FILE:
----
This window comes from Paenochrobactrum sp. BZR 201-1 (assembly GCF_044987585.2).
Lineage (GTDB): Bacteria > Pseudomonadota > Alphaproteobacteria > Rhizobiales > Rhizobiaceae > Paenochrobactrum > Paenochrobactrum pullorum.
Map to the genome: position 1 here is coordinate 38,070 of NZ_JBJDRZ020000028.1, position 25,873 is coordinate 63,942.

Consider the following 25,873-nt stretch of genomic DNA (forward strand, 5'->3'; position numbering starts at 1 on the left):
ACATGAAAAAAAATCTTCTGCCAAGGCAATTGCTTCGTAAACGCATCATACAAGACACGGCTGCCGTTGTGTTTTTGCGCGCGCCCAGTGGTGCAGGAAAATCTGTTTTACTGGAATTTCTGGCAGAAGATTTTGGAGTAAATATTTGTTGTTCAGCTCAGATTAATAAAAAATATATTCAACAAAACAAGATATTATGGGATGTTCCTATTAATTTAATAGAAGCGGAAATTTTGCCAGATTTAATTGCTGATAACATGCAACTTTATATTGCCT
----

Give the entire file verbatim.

This window comes from Paenochrobactrum sp. BZR 201-1 (assembly GCF_044987585.2).
Lineage (GTDB): Bacteria > Pseudomonadota > Alphaproteobacteria > Rhizobiales > Rhizobiaceae > Paenochrobactrum > Paenochrobactrum pullorum.
Map to the genome: position 1 here is coordinate 38,070 of NZ_JBJDRZ020000028.1, position 25,873 is coordinate 63,942.

Consider the following 25,873-nt stretch of genomic DNA (forward strand, 5'->3'; position numbering starts at 1 on the left):
ACATGAAAAAAAATCTTCTGCCAAGGCAATTGCTTCGTAAACGCATCATACAAGACACGGCTGCCGTTGTGTTTTTGCGCGCGCCCAGTGGTGCAGGAAAATCTGTTTTACTGGAATTTCTGGCAGAAGATTTTGGAGTAAATATTTGTTGTTCAGCTCAGATTAATAAAAAATATATTCAACAAAACAAGATATTATGGGATGTTCCTATTAATTTAATAGAAGCGGAAATTTTGCCAGATTTAATTGCTGATAACATGCAACTTTATATTGCCT